The image of Christopher Columbus as an intrepid hero has also been called into question. Upon arriving in the Bahamas, the explorer and his men forced the native peoples they found there into slavery. Later, while serving as the governor of Hispaniola, he allegedly imposed barbaric forms of punishment, including torture.
In many Latin American nations, the anniversary of Columbus’ landing has traditionally been observed as the Dìa de la Raza (“Day of the Race”), a celebration of Hispanic culture’s diverse roots. In 2002, Venezuela renamed the holiday Dìa de la Resistencia Indìgena (“Day of Indigenous Resistance”) to recognize native peoples and their experience.
Several U.S. cities and states have replaced Columbus Day with alternative days of remembrance. Alaska, Hawaii, Oregon and South Dakota have officially replaced Columbus Day with Indigenous Peoples Day, as have cities like Denver, Phoenix and Los Angeles.
When Is Columbus Day?
Columbus Day was originally observed every October 12, but was changed to the second Monday in October beginning in 1971.
In some parts of the United States, Columbus Day has evolved into a celebration of Italian-American heritage. Local groups host parades and street fairs featuring colorful costumes, music and Italian food. In places that use the day to honor indigenous peoples, activities include pow-wows, traditional dance events and lessons about Native American culture.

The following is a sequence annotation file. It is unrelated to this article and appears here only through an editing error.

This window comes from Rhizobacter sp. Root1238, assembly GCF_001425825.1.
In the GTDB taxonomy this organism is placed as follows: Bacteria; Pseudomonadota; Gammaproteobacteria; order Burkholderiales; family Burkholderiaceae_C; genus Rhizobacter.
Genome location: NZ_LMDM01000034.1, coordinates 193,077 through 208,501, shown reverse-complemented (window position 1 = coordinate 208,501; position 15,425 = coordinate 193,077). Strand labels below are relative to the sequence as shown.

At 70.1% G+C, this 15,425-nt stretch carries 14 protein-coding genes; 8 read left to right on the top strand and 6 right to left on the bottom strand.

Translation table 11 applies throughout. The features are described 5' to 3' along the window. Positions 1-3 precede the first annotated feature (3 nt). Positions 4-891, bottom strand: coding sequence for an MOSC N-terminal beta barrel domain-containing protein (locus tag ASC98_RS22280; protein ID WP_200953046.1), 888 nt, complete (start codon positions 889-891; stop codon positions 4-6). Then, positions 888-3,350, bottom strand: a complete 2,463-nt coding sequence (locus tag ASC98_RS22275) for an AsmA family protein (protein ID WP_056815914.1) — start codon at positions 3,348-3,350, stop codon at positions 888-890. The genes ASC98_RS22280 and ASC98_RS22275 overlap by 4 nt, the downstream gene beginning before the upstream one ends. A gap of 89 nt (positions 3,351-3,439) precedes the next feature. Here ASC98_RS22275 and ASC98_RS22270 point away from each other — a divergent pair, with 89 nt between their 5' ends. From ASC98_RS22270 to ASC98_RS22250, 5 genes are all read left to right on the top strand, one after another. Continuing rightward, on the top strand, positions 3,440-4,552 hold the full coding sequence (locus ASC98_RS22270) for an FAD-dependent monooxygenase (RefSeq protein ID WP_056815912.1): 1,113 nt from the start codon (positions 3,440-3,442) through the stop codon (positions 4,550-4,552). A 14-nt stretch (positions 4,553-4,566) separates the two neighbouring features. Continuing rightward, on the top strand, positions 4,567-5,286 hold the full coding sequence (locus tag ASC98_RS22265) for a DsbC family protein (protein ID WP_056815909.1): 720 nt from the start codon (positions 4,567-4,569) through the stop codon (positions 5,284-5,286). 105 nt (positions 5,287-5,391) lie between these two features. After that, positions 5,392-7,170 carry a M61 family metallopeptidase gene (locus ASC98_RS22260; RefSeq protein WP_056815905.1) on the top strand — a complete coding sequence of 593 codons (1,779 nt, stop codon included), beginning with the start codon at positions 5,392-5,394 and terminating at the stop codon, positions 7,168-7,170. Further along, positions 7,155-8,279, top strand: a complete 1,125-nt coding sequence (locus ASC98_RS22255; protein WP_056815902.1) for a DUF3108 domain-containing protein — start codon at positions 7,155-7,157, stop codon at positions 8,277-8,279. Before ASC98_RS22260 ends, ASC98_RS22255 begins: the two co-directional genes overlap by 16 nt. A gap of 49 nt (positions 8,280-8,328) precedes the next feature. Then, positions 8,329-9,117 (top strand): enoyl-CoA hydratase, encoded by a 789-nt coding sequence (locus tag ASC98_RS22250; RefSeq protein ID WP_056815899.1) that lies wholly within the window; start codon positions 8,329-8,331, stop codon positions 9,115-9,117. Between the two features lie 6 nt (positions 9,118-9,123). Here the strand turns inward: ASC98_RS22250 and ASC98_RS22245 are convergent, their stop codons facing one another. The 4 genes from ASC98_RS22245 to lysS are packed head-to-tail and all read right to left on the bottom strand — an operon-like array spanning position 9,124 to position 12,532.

I would like to begin by wishes the Cleaning Genie a Happy 37th Birthday. The Cleaning Genie started into business in October 1980. The Cleaning Genie has an A1 rating with the BBB and is a member of the Sylvania Chamber of Commerce.
I can not believe that it is October already. Where has the time gone? Since the children have returned to school, it has seemed like the time has flown by.
With the start of October, comes the cooler weather, changing leaf colors and pumpkin everything. My favorite part of October would have to be the cooler weather. Nice t-shirt weather during the day and by evening sweat shirt weather. My next favorite thing in October would have to be the color changing of the leafs. The browns, reds, and yellows of the leafs are just so beautiful all mixed together. It nice to take a long Sunday drive to no where to see all the beautiful colors.
October Cleaning Tip
Heating Systems – If you have a forced-air system, change or wash the air filters regularly. A dirty filter can prevent proper airflow. Also, make sure that the air filter fits properly. It should occupy the entire filter cavity and prevent air from bypassing it. Vacuum the outside of the furnace or heat pump once every month or so. If there are radiators, clean them regularly.
A furnace should be properly maintained. Consider a service contract that includes an annual inspection of your furnace. The service technician should check electrical connections and wiring and gas piping for damage and leaks. Do not assume that the technician who does the annual or semiannual tune-up of your furnace changes the filter. This is generally considered to be the homeowner’s responsibility. Despite the improved efficiency and comfort of most new furnaces, it’s generally more cost-effective to repair a furnace than to replace it. If a key component such as the heat exchanger or control module fails, you’re probably better off replacing the furnace, especially if the unit is more than 15 years old. The average furnace typically lasts about 18 years.